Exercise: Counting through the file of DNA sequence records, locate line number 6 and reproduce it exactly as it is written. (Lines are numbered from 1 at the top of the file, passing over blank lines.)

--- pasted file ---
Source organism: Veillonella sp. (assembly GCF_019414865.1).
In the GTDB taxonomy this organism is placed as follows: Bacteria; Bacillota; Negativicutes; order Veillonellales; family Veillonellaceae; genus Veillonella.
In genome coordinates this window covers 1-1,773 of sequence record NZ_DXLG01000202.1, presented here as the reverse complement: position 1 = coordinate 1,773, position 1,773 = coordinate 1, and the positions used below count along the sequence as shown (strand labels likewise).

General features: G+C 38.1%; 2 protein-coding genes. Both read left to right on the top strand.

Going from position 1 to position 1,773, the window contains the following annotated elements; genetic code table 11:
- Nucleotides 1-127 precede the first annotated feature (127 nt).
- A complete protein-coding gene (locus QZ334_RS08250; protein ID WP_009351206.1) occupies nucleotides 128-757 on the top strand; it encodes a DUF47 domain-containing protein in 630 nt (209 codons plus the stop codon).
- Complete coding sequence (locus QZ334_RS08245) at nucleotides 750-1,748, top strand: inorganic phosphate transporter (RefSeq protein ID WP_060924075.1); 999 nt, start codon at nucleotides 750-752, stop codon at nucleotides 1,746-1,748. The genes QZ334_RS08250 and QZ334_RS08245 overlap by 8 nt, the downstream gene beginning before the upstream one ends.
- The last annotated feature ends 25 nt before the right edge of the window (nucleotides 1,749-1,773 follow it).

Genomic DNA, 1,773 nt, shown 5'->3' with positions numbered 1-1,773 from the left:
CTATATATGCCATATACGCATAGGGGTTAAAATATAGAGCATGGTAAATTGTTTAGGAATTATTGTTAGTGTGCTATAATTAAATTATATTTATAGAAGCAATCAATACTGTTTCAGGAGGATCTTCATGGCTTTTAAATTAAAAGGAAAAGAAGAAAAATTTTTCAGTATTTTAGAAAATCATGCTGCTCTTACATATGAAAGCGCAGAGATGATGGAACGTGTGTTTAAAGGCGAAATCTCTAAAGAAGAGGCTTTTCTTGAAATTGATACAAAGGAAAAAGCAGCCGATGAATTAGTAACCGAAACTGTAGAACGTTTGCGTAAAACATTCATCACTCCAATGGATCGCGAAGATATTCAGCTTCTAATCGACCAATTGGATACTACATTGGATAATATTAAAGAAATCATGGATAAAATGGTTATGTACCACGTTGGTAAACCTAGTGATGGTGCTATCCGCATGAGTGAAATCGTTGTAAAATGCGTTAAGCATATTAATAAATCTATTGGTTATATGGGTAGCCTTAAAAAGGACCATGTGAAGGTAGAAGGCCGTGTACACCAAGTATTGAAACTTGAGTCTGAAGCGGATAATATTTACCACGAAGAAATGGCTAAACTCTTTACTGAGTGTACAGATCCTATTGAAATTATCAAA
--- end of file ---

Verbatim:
- Nucleotides 1-127 precede the first annotated feature (127 nt).